San José del Progreso, Oaxaca. In the southern Mexican state of Oaxaca one person was killed and another injured during a confrontation between mining opponents and police on January 18th. The middle aged farmer and a woman in her twenties, both indigenous Zapotecs, were among a group of villagers trying to block the path of an excavator working for the Canadian Mining Company Fortuna Silver. Bernardo Méndez and Abigail Vasquez were shot by local police and plainclothes gunmen working for the Vancouver-based mining company. San José del Progreso, located 50 km south of Oaxaca City, has been a flash point for violence since an alliance of local environmentalists and farmers occupied the gold and silver mine in early 2009.
Despite widespread resistance and an ongoing conflict that already claimed the lives of two people in summer 2010, Fortuna Silver began commercial operation of the mine last September. As the installations are located in an arid valley, smooth operation is heavily dependent on water access to process the ore. The contamination of the scarce resource is among the main concerns of the mining opponents, many of whom grow vegetables for a living and rely on clean water for irrigation. The inhabitants of Magdalena Ocotlán, a village adjacent to the mine that hosted a nationwide environmentalist convention in 2010, have so far successfully prevented the construction of a sewage duct leading to the ore-processing installations. Fortuna Silver has since tried to get water access at all cost, recently settling for a deal with San José’s pro-mining camp. The scheme allows the mine to tap into a newly built well on village lands to keep its operations going throughout the dry season. It was at the building-site of the new water duct that Bernardo Méndez was killed. He and his neighbors had gathered to stop the machine digging a trench because it had damaged their own fresh water access.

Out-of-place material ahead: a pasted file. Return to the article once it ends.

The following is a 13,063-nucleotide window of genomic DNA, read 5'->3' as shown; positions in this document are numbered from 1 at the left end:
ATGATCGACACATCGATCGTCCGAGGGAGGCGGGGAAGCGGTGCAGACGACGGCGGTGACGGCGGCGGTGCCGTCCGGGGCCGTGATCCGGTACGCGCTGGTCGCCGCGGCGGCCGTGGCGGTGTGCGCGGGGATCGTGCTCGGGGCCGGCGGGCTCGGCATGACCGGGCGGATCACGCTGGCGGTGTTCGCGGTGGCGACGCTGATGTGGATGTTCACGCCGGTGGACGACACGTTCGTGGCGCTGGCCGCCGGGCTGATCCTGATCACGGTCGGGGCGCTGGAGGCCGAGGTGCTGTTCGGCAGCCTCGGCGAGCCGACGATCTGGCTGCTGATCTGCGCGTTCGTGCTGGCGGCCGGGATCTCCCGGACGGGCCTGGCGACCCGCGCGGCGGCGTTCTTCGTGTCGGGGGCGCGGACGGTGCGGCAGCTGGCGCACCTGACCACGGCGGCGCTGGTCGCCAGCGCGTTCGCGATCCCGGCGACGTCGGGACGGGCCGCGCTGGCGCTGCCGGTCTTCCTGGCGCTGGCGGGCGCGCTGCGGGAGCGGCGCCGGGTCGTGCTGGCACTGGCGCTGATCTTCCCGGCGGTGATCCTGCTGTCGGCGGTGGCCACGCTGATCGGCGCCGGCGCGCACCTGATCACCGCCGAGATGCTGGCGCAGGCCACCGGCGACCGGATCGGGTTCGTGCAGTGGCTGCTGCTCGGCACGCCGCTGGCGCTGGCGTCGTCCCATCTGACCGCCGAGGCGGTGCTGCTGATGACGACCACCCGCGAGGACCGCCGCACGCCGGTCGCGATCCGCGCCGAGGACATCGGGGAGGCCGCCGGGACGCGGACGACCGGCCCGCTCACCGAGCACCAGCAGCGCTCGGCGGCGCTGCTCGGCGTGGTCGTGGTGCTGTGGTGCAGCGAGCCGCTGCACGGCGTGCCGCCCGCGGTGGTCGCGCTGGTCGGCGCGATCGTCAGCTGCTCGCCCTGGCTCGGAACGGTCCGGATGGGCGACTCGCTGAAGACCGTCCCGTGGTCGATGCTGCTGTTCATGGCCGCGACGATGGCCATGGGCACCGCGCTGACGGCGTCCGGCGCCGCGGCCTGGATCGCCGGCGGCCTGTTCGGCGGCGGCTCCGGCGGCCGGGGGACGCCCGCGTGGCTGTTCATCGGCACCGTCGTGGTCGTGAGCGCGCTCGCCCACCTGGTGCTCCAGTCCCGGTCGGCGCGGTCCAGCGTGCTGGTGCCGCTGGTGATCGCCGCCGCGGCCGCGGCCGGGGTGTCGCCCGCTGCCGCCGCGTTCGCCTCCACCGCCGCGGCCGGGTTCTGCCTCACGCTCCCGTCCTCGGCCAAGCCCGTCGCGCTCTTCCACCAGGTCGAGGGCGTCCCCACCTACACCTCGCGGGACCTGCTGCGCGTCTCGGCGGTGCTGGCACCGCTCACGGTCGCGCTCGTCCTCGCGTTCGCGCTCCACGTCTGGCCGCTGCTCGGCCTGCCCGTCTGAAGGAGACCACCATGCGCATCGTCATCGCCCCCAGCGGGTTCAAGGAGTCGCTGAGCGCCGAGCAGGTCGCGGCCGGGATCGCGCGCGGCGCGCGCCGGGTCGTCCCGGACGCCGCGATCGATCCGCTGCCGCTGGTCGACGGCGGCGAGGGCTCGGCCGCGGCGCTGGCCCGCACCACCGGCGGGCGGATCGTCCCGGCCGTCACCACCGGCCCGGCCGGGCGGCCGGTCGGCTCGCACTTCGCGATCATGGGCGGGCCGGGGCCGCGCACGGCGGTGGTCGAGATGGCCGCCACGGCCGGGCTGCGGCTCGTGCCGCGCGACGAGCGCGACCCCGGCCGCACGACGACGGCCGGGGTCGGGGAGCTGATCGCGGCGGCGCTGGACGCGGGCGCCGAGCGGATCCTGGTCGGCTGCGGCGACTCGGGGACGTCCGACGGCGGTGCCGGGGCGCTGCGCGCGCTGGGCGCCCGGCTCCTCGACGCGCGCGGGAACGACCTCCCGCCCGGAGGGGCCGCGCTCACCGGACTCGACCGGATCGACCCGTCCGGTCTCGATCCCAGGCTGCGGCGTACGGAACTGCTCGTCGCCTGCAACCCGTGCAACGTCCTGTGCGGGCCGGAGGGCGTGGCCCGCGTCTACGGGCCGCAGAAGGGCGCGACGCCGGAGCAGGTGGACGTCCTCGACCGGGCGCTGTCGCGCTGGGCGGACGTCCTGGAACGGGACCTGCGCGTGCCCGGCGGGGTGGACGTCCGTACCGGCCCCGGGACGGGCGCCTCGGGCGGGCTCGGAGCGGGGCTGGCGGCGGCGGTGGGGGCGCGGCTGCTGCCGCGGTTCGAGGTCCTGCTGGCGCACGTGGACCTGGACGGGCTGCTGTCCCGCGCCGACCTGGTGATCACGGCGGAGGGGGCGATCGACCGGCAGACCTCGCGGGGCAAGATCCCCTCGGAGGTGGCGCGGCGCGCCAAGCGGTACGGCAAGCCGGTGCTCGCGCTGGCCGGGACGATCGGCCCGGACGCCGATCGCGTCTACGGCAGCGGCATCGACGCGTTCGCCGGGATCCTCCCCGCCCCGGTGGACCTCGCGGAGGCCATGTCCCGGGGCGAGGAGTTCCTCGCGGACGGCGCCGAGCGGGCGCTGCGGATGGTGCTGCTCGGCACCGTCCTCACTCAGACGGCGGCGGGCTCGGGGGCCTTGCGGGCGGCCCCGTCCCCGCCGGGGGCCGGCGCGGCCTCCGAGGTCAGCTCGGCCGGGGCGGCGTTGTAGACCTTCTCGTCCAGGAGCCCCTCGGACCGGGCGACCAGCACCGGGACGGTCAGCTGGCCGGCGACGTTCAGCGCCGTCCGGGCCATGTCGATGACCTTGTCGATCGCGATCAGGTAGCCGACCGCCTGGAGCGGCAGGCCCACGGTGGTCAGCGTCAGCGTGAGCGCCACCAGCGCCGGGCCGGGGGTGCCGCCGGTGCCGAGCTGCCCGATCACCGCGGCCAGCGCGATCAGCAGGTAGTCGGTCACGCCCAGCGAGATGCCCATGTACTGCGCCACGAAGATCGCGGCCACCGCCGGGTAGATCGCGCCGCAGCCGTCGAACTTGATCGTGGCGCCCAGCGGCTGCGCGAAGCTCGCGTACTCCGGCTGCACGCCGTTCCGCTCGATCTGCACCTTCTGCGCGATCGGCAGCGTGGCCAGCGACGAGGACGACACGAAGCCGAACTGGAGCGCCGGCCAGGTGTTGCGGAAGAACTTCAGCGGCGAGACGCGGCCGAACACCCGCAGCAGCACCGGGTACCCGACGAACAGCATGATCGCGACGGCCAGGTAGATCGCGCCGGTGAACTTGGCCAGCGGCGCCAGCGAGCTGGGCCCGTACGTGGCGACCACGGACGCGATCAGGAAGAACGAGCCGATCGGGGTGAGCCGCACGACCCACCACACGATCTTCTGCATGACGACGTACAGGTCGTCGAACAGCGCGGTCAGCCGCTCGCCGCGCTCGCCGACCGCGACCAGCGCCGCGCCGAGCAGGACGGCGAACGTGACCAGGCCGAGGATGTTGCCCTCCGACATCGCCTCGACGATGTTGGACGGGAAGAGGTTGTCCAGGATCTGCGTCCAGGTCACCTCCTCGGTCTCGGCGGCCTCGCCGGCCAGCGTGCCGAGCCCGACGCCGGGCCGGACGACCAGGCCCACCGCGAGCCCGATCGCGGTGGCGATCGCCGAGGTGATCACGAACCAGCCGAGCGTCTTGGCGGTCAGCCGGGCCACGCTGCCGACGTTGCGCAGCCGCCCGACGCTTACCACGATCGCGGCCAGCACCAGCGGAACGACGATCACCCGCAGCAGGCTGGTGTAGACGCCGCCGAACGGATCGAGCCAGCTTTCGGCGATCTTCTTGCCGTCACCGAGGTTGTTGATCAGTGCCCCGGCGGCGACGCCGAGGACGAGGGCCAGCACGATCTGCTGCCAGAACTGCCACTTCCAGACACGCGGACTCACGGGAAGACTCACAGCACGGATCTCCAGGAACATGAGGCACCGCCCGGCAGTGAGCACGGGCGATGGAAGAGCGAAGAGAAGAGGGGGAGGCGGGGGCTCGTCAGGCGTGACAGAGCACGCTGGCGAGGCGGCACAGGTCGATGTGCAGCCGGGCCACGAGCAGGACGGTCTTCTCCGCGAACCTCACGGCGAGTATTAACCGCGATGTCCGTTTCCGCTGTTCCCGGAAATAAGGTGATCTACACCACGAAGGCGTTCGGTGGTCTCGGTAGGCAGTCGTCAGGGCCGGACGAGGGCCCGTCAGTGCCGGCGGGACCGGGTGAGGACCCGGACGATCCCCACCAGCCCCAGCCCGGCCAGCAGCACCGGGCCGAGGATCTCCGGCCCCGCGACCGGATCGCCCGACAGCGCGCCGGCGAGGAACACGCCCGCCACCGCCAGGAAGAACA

Mining operations in Oaxaca are backed both by the new governor Gabino Cué and the ousted Party of Institutionalized Revolution (PRI) which still enjoys widespread support in the countryside. Contrary to the precepts of international law, the indigenous population of the region was never consulted about the mining project. The recent violence has prompted various social organizations in Oaxaca, among them an influential teachers’ union, to demand the end of mining operations.
Disclosure: Long FVI.to (and that's not going to change on this news)